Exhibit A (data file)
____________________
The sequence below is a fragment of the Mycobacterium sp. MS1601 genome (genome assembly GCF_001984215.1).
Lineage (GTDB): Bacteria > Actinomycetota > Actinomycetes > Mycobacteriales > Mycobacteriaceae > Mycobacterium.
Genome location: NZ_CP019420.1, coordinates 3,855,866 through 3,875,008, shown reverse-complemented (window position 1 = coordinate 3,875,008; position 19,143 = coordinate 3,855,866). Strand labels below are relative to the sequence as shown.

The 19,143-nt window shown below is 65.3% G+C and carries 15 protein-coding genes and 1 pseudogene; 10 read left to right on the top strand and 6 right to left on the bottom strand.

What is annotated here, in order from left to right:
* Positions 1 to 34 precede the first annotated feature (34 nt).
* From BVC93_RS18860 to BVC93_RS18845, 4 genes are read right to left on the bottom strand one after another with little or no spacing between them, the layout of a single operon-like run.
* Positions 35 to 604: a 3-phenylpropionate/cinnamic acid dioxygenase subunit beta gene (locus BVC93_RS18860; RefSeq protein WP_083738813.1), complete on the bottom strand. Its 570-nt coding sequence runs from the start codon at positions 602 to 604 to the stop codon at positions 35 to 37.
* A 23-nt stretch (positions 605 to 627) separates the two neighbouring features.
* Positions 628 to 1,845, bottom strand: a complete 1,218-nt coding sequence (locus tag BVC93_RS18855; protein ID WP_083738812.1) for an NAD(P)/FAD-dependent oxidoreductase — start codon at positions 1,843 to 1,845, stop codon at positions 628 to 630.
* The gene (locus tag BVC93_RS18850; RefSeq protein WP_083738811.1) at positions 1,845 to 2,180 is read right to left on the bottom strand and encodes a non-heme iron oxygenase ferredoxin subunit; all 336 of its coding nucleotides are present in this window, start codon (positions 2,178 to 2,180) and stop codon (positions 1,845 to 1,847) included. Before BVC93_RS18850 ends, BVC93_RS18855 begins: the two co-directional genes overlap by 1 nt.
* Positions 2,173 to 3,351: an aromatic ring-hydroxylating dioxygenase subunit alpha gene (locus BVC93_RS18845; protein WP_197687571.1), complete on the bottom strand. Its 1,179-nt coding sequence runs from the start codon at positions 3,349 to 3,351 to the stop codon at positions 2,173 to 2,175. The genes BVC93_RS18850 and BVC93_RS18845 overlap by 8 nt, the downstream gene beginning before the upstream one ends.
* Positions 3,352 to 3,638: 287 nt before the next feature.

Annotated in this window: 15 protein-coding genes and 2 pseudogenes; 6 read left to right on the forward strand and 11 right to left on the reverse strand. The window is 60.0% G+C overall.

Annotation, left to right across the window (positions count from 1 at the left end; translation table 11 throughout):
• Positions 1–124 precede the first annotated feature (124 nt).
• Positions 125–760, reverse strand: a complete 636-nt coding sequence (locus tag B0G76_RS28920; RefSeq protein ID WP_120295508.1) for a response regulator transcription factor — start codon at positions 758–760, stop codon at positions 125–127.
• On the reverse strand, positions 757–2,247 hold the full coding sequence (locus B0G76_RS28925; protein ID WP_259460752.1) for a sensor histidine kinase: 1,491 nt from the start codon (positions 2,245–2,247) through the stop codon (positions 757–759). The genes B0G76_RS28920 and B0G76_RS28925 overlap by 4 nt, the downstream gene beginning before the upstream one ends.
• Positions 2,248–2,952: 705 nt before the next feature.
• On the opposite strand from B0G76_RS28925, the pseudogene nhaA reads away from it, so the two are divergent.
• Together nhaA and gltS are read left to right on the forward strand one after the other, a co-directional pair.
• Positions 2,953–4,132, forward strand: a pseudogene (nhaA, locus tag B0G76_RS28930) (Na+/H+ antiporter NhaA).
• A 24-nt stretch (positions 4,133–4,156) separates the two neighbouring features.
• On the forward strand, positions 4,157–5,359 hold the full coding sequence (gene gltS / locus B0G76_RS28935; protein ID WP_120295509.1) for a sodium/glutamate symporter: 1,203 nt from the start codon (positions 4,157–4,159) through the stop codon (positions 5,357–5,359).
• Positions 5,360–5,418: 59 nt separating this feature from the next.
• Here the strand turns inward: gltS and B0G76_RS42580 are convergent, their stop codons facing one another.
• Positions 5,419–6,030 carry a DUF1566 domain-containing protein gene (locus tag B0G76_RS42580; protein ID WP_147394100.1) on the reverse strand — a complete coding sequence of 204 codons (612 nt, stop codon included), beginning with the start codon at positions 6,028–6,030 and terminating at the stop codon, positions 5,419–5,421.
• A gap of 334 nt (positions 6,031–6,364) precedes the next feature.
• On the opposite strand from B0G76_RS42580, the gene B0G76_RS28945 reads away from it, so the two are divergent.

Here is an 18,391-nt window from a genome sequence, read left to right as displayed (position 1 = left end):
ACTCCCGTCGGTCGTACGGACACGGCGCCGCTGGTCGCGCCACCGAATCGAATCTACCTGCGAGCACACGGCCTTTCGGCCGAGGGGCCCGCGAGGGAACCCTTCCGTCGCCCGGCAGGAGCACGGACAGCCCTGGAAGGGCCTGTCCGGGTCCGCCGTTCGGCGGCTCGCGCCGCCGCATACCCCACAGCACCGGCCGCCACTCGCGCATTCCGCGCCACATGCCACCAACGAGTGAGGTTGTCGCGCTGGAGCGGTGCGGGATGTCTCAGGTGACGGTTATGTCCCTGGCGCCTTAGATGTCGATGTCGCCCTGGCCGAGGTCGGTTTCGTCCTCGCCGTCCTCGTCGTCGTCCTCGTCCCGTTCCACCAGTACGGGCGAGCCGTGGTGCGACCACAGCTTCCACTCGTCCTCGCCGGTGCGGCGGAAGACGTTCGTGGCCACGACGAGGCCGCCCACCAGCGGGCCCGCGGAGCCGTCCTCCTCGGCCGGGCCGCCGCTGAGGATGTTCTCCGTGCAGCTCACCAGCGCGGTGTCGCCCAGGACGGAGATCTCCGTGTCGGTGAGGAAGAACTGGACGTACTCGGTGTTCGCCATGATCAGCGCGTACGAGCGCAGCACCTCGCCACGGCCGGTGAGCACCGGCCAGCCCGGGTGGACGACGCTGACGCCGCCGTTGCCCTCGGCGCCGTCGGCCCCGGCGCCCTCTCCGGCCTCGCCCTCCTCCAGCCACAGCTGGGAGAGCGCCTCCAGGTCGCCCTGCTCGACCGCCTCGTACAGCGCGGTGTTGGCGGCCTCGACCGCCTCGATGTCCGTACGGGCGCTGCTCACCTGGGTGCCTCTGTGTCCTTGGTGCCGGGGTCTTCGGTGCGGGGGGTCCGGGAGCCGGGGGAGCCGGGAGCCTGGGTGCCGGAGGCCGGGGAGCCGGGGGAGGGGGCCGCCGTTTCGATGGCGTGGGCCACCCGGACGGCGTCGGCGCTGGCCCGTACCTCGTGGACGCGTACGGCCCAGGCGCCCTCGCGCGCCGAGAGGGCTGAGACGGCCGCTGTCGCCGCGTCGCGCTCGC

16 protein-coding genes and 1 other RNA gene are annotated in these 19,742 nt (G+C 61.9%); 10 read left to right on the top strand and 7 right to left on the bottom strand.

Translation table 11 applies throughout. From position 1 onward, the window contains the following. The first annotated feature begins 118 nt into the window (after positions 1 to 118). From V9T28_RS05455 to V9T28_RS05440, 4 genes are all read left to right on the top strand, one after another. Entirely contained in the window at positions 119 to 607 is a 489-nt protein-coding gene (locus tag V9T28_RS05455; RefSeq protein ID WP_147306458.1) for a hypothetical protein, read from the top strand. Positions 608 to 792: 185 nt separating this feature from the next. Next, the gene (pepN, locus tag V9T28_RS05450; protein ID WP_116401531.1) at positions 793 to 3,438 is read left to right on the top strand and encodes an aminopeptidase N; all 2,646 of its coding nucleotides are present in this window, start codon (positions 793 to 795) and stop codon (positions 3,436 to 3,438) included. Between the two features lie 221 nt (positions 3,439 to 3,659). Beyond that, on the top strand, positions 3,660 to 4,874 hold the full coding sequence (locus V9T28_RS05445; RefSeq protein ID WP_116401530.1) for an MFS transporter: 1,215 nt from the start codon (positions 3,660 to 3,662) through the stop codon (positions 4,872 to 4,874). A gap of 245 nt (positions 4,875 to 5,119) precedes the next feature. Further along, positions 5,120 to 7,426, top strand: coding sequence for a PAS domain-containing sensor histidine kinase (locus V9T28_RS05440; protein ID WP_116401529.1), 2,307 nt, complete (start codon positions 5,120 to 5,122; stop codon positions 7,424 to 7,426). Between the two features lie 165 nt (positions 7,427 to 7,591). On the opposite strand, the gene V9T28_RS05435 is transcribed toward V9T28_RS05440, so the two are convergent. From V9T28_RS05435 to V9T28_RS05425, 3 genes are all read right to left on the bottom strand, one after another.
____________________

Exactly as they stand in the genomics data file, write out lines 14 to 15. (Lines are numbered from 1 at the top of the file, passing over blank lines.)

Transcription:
Annotated in this window: 15 protein-coding genes and 2 pseudogenes; 6 read left to right on the forward strand and 11 right to left on the reverse strand. The window is 60.0% G+C overall.

Annotation, left to right across the window (positions count from 1 at the left end; translation table 11 throughout):